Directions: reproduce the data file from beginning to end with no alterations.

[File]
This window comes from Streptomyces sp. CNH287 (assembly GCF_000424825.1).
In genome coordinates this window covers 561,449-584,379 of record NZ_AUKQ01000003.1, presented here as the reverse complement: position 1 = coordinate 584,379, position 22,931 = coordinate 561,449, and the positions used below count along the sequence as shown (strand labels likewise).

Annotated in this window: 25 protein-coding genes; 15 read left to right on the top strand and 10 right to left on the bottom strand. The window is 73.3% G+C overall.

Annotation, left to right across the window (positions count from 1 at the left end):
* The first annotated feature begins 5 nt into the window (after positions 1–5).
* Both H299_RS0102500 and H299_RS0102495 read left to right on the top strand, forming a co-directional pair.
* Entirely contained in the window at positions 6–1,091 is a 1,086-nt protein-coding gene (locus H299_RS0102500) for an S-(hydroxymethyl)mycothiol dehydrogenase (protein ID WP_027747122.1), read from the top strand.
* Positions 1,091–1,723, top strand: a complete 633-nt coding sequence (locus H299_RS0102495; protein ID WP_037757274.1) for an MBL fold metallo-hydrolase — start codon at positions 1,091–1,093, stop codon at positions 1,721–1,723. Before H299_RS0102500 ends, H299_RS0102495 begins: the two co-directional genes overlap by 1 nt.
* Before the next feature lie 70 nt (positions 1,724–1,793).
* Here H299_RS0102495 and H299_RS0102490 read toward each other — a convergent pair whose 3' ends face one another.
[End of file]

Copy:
This window comes from Streptomyces sp. CNH287 (assembly GCF_000424825.1).
In genome coordinates this window covers 561,449-584,379 of record NZ_AUKQ01000003.1, presented here as the reverse complement: position 1 = coordinate 584,379, position 22,931 = coordinate 561,449, and the positions used below count along the sequence as shown (strand labels likewise).

Annotated in this window: 25 protein-coding genes; 15 read left to right on the top strand and 10 right to left on the bottom strand. The window is 73.3% G+C overall.

Annotation, left to right across the window (positions count from 1 at the left end):
* The first annotated feature begins 5 nt into the window (after positions 1–5).
* Both H299_RS0102500 and H299_RS0102495 read left to right on the top strand, forming a co-directional pair.
* Entirely contained in the window at positions 6–1,091 is a 1,086-nt protein-coding gene (locus H299_RS0102500) for an S-(hydroxymethyl)mycothiol dehydrogenase (protein ID WP_027747122.1), read from the top strand.
* Positions 1,091–1,723, top strand: a complete 633-nt coding sequence (locus H299_RS0102495; protein ID WP_037757274.1) for an MBL fold metallo-hydrolase — start codon at positions 1,091–1,093, stop codon at positions 1,721–1,723. Before H299_RS0102500 ends, H299_RS0102495 begins: the two co-directional genes overlap by 1 nt.
* Before the next feature lie 70 nt (positions 1,724–1,793).
* Here H299_RS0102495 and H299_RS0102490 read toward each other — a convergent pair whose 3' ends face one another.